Looks like I have a 5-star review on Amazon & Goodreads now. Hurray, that balances things on Amazon out. I wonder if Amazon would have more ratings if, like everyone else, you could just leave stars and not have to type a review – I mean, I actually have some other “reviews” on Goodreads, just no text.
The 5-star acknowledges that 14 year olds can sound, and be, very mature – even if the age group isn’t much renowned for their wisdom and maturity – but it still brought up the characters’ maturity. Maybe it was just in response to the other review. I don’t know, but it has inspired me a touch.
I make no apologies for the characters’ maturity, thoughtfulness, intelligence, and so forth; but I will offer an explanation.
I went to school with such people – nearly an entire class of them. In my case I went to a school where behavioural or academic problems got you kicked out, and you couldn’t get in without a good record behind you. Immaculate Conception, from the stories, will ask particularly troublesome students who are unrepentant about it to go elsewhere – they’re disruptive. I show only a small portion of its student body which is not comprised entirely of thoughtful and intelligent people.
The ones I do show, however – well, take Lauren (the one somewhat singled out). She’s a lot like some girls and one or two guys I know. Studious, Good Girl, Perfectionist. She’s the same archetype (to get all literary about it) as Hermione Granger … only with the piety comes humility. She’s a sweet girl who is used to trying her best at everything she does. She’s confident in the things she knows how to do, but even then there’s a layer of self-doubt because she’s always a little afraid of screwing up. Not because of external pressures, but internal. I’m better at illustrating this sort of person than explaining them. I’ve known a few I can emulate (with great praise from my sources of inspiration), but as I’m too inherently lazy to qualify as this archetype myself I’m not sure I could delve into the deeper psychology in a direct assault.
Sally isn’t, exactly, mature. She comes across as such because of her worldliness, her experiences. Outcasts tend to swing this way. Sally is possibly the closest analogue to the sort of person I was in my youth. She’s intelligent, possibly brilliant — for all anyone knows the smartest child in that school, that county, state, country, or solar system … she just can’t bring herself to give a damn, however. She doesn’t apply it anywhere that doesn’t directly interest her, and then she expects to be challenged, or she gets bored and she loses interest. On top of that she has had to spend a lot of time in introspection. I wasn’t outcast for being in a small town and having passed a note to another little girl asking if she’d be my girlfriend, but I was outcast for things that were not of my own doing. I had friends, dear and good friends, but few. I was not popular. This leads to a pseudo-maturity when it’s mixed with intelligence and an inclination toward using it. Many of my friends fit this category. A better way to think of Sally is someone who had to grow up too fast, either by her own assessment of the world or by actual pressures and who has experienced a wider world and greater array of people to give a deeper frame of reference for this ‘growing up’.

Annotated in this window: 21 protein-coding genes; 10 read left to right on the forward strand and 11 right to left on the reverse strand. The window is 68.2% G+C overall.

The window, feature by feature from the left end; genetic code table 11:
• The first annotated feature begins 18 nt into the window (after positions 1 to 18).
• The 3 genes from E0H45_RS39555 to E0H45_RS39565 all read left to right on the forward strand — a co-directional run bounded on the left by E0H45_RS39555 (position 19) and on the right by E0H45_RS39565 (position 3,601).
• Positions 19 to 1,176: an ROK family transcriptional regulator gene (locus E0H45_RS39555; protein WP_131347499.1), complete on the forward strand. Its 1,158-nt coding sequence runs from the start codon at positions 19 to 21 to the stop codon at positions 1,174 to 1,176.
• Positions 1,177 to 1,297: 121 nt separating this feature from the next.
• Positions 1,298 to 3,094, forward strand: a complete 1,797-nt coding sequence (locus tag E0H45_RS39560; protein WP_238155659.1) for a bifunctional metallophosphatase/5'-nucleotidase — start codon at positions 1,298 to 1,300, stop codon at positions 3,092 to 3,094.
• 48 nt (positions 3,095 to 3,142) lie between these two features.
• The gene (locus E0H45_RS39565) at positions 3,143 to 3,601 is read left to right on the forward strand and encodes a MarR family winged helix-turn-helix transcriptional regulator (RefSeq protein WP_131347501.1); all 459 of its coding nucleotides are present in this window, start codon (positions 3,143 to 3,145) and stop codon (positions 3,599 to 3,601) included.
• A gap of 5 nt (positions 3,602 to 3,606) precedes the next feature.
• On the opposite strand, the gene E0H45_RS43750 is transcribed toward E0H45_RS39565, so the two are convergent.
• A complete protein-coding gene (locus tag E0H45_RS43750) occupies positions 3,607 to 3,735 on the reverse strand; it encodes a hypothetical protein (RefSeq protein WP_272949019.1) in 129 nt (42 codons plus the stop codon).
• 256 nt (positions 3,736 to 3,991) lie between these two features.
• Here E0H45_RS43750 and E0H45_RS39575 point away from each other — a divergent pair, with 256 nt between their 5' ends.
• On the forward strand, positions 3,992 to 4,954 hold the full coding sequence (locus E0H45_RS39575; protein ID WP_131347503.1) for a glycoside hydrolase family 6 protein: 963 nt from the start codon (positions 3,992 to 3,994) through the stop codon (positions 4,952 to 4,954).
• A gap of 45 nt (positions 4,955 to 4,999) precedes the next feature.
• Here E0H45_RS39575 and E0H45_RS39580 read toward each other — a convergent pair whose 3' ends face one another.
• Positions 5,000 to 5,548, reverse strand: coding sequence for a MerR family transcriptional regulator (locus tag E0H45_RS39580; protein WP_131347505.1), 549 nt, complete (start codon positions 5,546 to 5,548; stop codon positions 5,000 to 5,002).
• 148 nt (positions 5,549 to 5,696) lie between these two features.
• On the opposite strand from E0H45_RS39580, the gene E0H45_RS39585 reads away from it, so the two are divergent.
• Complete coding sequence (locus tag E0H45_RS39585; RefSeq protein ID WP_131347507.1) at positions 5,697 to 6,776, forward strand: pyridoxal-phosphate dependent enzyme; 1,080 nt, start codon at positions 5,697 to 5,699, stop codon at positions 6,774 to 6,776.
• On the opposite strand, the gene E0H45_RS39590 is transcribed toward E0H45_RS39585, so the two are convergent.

That aside the mature children, aren’t. Zach, for example, is hardly a child at 16. Marcus, Aaron, and Travis are also a bit older than Lauren & Sally as well.
I’m not making excuses, and I sincerely believe that the characters are presented as deeply as the story requires and a little more for flavour. However, while it isn’t important to understanding the story to have a deeper understanding of the characters, some people seem to like that; it gives them some sort of peace of mind.
As such I’m going to do something I’d thought of before and rejected. Inspired by Seanan McGuire‘s InCryptid A-B-Cs for the launch of … oh bother, I forget which book it was and LJ is a wretch for finding old posts in. Starting today or tomorrow I’m going to work my way through the characters alphabetically and tell you a bit more about them. Will it help the stories? No, it won’t. It’s like knowing that Albus Dumbledore was gay; it adds nothing to the stories, his part in them, his motivations, etc. but it’s interesting and somewhat enlightening (for those who hadn’t been clued in by his absolutely fabulous wardrobe – I’d personally had suspicions from the first book).
I hope you enjoy them, and I hope I enjoy them enough to finish. If I don’t, I won’t and I’ll tell you it’s ended. I’m still trying to figure out what to do for letters which have no characters. Ah well, we’ll burn that bridge when we get to it.